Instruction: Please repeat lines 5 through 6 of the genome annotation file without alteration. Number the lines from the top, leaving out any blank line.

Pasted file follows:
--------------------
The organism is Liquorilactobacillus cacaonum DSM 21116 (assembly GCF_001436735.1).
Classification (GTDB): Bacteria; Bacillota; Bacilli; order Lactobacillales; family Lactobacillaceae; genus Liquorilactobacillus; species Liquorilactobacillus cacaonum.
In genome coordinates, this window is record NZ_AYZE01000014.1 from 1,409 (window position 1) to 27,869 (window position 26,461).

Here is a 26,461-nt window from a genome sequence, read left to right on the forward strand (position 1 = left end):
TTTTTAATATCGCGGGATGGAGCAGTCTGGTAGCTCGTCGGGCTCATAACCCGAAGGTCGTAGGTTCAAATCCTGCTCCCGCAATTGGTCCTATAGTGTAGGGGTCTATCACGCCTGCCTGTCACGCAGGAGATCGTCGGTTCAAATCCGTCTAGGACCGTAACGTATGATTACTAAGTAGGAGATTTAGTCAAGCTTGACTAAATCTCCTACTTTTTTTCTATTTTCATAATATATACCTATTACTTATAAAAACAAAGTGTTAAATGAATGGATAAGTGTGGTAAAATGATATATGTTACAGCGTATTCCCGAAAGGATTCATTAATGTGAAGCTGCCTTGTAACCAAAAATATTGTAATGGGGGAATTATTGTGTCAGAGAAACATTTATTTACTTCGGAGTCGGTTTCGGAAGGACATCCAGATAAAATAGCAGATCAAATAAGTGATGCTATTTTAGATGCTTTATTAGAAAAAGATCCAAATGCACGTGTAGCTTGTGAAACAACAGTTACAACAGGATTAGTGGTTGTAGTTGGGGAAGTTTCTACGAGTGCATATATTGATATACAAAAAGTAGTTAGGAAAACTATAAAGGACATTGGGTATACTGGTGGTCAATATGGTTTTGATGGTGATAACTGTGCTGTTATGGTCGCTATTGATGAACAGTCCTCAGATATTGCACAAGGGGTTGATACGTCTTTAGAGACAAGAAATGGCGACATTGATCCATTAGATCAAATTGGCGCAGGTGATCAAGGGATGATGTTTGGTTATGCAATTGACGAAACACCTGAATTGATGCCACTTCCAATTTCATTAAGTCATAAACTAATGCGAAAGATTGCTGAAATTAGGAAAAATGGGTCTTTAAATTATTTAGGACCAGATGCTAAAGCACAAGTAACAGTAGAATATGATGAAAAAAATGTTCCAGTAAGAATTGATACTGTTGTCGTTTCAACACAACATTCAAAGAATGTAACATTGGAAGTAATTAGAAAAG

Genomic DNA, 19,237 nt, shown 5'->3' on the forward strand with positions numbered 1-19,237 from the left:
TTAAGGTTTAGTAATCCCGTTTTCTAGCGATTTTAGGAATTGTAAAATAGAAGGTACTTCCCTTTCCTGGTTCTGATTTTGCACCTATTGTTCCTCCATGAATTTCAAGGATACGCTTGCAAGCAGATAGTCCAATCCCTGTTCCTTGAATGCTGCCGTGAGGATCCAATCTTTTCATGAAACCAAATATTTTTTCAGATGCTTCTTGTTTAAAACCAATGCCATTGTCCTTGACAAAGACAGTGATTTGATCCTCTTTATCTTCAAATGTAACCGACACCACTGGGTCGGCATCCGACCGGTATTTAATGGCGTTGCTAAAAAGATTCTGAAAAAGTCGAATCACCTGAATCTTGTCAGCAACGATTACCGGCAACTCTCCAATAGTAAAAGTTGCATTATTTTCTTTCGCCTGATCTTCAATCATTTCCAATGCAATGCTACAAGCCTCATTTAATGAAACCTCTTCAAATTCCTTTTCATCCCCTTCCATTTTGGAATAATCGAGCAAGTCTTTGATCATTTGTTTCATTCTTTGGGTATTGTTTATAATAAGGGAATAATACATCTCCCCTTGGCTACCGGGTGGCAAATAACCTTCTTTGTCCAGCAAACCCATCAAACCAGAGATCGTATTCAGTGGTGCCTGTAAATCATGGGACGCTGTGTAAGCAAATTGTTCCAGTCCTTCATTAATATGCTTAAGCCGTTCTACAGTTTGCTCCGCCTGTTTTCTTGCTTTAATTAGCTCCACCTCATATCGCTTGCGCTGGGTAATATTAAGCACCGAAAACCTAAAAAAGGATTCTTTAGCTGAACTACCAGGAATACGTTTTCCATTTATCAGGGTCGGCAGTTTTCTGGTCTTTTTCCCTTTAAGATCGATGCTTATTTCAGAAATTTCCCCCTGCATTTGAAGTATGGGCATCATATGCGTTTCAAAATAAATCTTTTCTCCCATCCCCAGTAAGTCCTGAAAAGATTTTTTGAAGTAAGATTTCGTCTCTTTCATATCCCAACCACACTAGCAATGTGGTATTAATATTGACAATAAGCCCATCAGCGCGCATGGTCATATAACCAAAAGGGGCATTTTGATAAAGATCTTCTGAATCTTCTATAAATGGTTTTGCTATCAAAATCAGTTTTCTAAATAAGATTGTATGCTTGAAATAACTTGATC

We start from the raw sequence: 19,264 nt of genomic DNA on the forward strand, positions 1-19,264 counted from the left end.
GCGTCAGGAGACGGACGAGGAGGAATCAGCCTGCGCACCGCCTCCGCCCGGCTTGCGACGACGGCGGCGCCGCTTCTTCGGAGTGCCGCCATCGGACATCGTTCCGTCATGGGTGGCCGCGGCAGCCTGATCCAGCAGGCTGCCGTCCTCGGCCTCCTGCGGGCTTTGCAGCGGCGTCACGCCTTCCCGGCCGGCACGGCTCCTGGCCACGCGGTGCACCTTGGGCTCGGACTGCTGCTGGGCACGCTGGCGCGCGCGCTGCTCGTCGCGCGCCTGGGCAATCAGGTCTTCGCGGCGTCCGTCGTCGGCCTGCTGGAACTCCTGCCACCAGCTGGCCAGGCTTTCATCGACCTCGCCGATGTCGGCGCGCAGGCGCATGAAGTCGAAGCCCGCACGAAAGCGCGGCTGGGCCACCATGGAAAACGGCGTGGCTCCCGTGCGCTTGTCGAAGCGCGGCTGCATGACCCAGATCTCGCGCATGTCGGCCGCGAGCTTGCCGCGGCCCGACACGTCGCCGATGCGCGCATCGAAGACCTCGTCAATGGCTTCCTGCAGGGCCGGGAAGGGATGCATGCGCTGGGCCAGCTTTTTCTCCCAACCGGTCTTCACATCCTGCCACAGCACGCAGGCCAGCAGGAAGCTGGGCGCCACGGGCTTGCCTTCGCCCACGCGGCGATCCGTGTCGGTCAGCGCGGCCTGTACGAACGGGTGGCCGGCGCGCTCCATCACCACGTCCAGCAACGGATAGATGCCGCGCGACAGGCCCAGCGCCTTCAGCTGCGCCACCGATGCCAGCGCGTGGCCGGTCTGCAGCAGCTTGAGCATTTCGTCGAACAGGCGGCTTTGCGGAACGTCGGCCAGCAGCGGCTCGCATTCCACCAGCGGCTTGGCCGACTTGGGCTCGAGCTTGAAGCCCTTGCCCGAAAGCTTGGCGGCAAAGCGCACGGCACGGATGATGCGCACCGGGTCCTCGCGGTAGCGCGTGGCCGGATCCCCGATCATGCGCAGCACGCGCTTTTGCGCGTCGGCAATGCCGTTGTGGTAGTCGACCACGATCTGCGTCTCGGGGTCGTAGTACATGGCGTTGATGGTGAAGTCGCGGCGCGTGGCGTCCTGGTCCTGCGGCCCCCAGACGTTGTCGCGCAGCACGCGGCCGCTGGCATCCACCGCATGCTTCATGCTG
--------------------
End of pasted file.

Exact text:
TTTTTAATATCGCGGGATGGAGCAGTCTGGTAGCTCGTCGGGCTCATAACCCGAAGGTCGTAGGTTCAAATCCTGCTCCCGCAATTGGTCCTATAGTGTAGGGGTCTATCACGCCTGCCTGTCACGCAGGAGATCGTCGGTTCAAATCCGTCTAGGACCGTAACGTATGATTACTAAGTAGGAGATTTAGTCAAGCTTGACTAAATCTCCTACTTTTTTTCTATTTTCATAATATATACCTATTACTTATAAAAACAAAGTGTTAAATGAATGGATAAGTGTGGTAAAATGATATATGTTACAGCGTATTCCCGAAAGGATTCATTAATGTGAAGCTGCCTTGTAACCAAAAATATTGTAATGGGGGAATTATTGTGTCAGAGAAACATTTATTTACTTCGGAGTCGGTTTCGGAAGGACATCCAGATAAAATAGCAGATCAAATAAGTGATGCTATTTTAGATGCTTTATTAGAAAAAGATCCAAATGCACGTGTAGCTTGTGAAACAACAGTTACAACAGGATTAGTGGTTGTAGTTGGGGAAGTTTCTACGAGTGCATATATTGATATACAAAAAGTAGTTAGGAAAACTATAAAGGACATTGGGTATACTGGTGGTCAATATGGTTTTGATGGTGATAACTGTGCTGTTATGGTCGCTATTGATGAACAGTCCTCAGATATTGCACAAGGGGTTGATACGTCTTTAGAGACAAGAAATGGCGACATTGATCCATTAGATCAAATTGGCGCAGGTGATCAAGGGATGATGTTTGGTTATGCAATTGACGAAACACCTGAATTGATGCCACTTCCAATTTCATTAAGTCATAAACTAATGCGAAAGATTGCTGAAATTAGGAAAAATGGGTCTTTAAATTATTTAGGACCAGATGCTAAAGCACAAGTAACAGTAGAATATGATGAAAAAAATGTTCCAGTAAGAATTGATACTGTTGTCGTTTCAACACAACATTCAAAGAATGTAACATTGGAAGTAATTAGAAAAG

Genomic DNA, 19,237 nt, shown 5'->3' on the forward strand with positions numbered 1-19,237 from the left: